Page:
War on Women Alive and Well … and Living in Our Backyard

A Confederate Yankee

By Bill Mayers

(Town of Sullivan, NY – Oct. 2012) Our parents called it “the idiot box” and “a vast wasteland,” and usually they were right. Usually. But once in a while, the media in question rises above that… but rarely far above that. PBS did so in early October when they aired a two-part special called “Half the Sky.” It’s based on a book of the same name, and it’s not for the squeamish or faint of heart.

It details – oh, how it details – the problem of abuse of women.

The documentary takes the viewer abroad: tales of truly vicious anti-woman behavior in Southeast Asia, Africa and other countries. And we’ve heard it before. We glance at the topic and say “Well, that’s not nice, but those places are far away. What difference does it make here?”

And we quickly brush it off and turn to other matters.

But it does happen here. Estimates by highly professional and well-trained reporters – physician and police agencies – periodically issue reports on the subject. Recently, we’re hearing about young American girls, some not yet teenagers, being trafficked by the tens of thousands. Not a few right here in Upstate New York.

Here in our own communities.

How does one approach the issue? It’s so easy to tell, in gruesome detail, the exact particulars, whether it’s the horrid genital mutilation practiced on a million young girls in a certain region on the African sub-continent or the sexual enslavement of little girls from Utica, Binghamton, Syracuse and, closer to home, enforced through beatings and worse.

Neighbors hear or read about that and they deny and deny … and deny. And finally, they simply stop up their ears and turn away.

“Nobody I know. It’s them others – those of a different color, a different religion, of the 47 percent. Ain’t me. Ain’t my family. Not in my neighborhood and not in my church.”

But it is. Denial ain’t just that river in Egypt.

I’m proud of my military service to this country. Southeast Asia and central Europe were fascinating places to visit, even in time of war. A visit to certain exotic ports offered a far less noble view: almond-eyed girls of 10 or 11, nearly naked, hanging on street corners or crowded into sleazy bars and hovels – cribs – while an older person – sometimes the mother of one or more of the girls – describes in exacting detail what the children will do for the price of a few American dollars.

And if you think your dear, little boy raised in the Christian church, wouldn’t do anything so evil, think again, parents. I’ve seen’em do it. I’ve jammed the needle into their behinds and shot’em full of penicillin after the less-desirable effects of such patronizing begins to show when they step up to the urinal.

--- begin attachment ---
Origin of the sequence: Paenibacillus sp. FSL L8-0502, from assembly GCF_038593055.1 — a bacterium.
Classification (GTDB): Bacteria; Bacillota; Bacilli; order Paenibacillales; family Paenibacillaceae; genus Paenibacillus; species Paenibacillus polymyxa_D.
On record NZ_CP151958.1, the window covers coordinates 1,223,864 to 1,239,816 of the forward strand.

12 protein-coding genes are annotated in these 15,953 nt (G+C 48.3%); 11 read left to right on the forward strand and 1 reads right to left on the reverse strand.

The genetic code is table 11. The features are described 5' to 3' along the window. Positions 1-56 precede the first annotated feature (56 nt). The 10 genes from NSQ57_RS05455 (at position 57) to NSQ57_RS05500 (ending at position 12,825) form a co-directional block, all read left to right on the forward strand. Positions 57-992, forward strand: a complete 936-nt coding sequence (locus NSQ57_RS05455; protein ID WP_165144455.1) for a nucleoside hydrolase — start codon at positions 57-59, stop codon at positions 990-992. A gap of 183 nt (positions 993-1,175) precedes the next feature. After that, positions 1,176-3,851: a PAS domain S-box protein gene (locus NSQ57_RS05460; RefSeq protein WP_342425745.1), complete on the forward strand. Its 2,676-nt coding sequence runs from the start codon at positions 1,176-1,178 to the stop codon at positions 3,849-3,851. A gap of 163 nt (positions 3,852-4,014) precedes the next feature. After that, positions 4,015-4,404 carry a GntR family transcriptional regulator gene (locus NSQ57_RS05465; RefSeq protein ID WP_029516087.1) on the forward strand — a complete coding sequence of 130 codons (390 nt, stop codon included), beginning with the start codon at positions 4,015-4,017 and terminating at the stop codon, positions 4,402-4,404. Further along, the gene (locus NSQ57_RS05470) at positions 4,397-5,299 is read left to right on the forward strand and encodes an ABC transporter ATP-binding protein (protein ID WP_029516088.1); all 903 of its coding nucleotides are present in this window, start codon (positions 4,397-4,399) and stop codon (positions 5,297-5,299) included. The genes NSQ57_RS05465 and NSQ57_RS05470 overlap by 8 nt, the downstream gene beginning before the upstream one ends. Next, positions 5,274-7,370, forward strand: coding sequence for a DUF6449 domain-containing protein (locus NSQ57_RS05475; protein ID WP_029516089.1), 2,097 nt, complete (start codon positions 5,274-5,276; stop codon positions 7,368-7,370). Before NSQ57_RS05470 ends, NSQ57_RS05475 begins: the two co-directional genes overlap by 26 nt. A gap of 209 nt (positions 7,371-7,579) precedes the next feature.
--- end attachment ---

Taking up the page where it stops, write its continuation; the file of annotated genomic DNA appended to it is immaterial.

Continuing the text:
Oh yes, your dear little boy does it. Repeatedly, if he gets the opportunity. But he does not have to travel halfway around the world; if he knows who to ask and where to look, he can get it right here at home.

Gruesome. But we’ve heard it all before – yawn. So what are you going to say when it’s your own little girl who’s victimized? Can’t happen? Don’t bet the rent.

America has done a rotten job of raising her sons. It really does not matter that it appears more prevalent far away. Sexual abuse and domestic violence are, by far, not the only ways we put down women in America.

The so-called “War on Women” is real.

We still don’t give women equal pay for equal work. Despite solid, incontrovertible evidence otherwise, many of us insist women don’t belong in the Armed Forces, and certainly not in combat. We still look askance at a woman who chooses to keep her own name when she marries. We question the “orientation” of the stay-at-home dad whose wife earns far more than he ever could.

And a guy who proudly self-identifies as a feminist? Won’t Rush have a fantastic time on the air with that one?

Is this really a topic we need to address? Is it all that urgent? My impression is: yes and yes. We deprive ourselves and our nation of a great many skills and a vast reservoir of talent by keeping women down. We deprive our own daughters – of which I have three – of life, liberty and the pursuit of happiness when we ignore or, worse, condone the nationwide and worldwide systemic abuse of half the population of the planet.

We can do better – much, much better.

We owe it to ourselves, guys, not just to women.

William Mayers of Sullivan is a retired senior U.S. Army Corpsman. A certified healthcare professional since 1964, he holds two professional licenses, including that of Registered Professional Nurse licensed in New York, Alaska, Virginia and Louisiana. He is the father of three and avid analyst of current events.

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